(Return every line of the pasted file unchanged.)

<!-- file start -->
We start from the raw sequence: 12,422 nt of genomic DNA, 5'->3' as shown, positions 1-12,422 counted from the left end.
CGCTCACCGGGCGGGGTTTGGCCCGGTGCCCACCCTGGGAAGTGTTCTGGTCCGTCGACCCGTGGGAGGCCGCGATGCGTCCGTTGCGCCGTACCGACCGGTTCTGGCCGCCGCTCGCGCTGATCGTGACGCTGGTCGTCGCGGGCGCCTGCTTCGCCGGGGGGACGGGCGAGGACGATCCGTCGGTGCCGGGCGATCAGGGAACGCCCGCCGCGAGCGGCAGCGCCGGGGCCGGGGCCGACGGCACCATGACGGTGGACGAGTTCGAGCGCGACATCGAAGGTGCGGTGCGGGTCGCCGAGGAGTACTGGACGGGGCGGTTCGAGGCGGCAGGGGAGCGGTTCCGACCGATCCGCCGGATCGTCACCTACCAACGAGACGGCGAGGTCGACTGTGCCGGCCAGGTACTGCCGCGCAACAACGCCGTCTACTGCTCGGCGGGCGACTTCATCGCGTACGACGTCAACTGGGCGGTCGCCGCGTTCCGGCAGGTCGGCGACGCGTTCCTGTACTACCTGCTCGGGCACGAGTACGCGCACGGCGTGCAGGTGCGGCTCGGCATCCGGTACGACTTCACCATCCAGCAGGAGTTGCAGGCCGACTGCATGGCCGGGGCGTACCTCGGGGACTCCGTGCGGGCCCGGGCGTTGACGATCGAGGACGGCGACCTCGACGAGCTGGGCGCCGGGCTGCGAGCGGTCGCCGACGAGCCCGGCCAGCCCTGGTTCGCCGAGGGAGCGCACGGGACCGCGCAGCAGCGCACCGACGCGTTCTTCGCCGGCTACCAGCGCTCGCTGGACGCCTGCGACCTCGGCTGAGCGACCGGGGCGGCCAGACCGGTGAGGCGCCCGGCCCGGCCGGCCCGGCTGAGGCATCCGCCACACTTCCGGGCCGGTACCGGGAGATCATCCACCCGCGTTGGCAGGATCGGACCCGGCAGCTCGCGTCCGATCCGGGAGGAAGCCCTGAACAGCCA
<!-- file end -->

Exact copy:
We start from the raw sequence: 12,422 nt of genomic DNA, 5'->3' as shown, positions 1-12,422 counted from the left end.
CGCTCACCGGGCGGGGTTTGGCCCGGTGCCCACCCTGGGAAGTGTTCTGGTCCGTCGACCCGTGGGAGGCCGCGATGCGTCCGTTGCGCCGTACCGACCGGTTCTGGCCGCCGCTCGCGCTGATCGTGACGCTGGTCGTCGCGGGCGCCTGCTTCGCCGGGGGGACGGGCGAGGACGATCCGTCGGTGCCGGGCGATCAGGGAACGCCCGCCGCGAGCGGCAGCGCCGGGGCCGGGGCCGACGGCACCATGACGGTGGACGAGTTCGAGCGCGACATCGAAGGTGCGGTGCGGGTCGCCGAGGAGTACTGGACGGGGCGGTTCGAGGCGGCAGGGGAGCGGTTCCGACCGATCCGCCGGATCGTCACCTACCAACGAGACGGCGAGGTCGACTGTGCCGGCCAGGTACTGCCGCGCAACAACGCCGTCTACTGCTCGGCGGGCGACTTCATCGCGTACGACGTCAACTGGGCGGTCGCCGCGTTCCGGCAGGTCGGCGACGCGTTCCTGTACTACCTGCTCGGGCACGAGTACGCGCACGGCGTGCAGGTGCGGCTCGGCATCCGGTACGACTTCACCATCCAGCAGGAGTTGCAGGCCGACTGCATGGCCGGGGCGTACCTCGGGGACTCCGTGCGGGCCCGGGCGTTGACGATCGAGGACGGCGACCTCGACGAGCTGGGCGCCGGGCTGCGAGCGGTCGCCGACGAGCCCGGCCAGCCCTGGTTCGCCGAGGGAGCGCACGGGACCGCGCAGCAGCGCACCGACGCGTTCTTCGCCGGCTACCAGCGCTCGCTGGACGCCTGCGACCTCGGCTGAGCGACCGGGGCGGCCAGACCGGTGAGGCGCCCGGCCCGGCCGGCCCGGCTGAGGCATCCGCCACACTTCCGGGCCGGTACCGGGAGATCATCCACCCGCGTTGGCAGGATCGGACCCGGCAGCTCGCGTCCGATCCGGGAGGAAGCCCTGAACAGCCA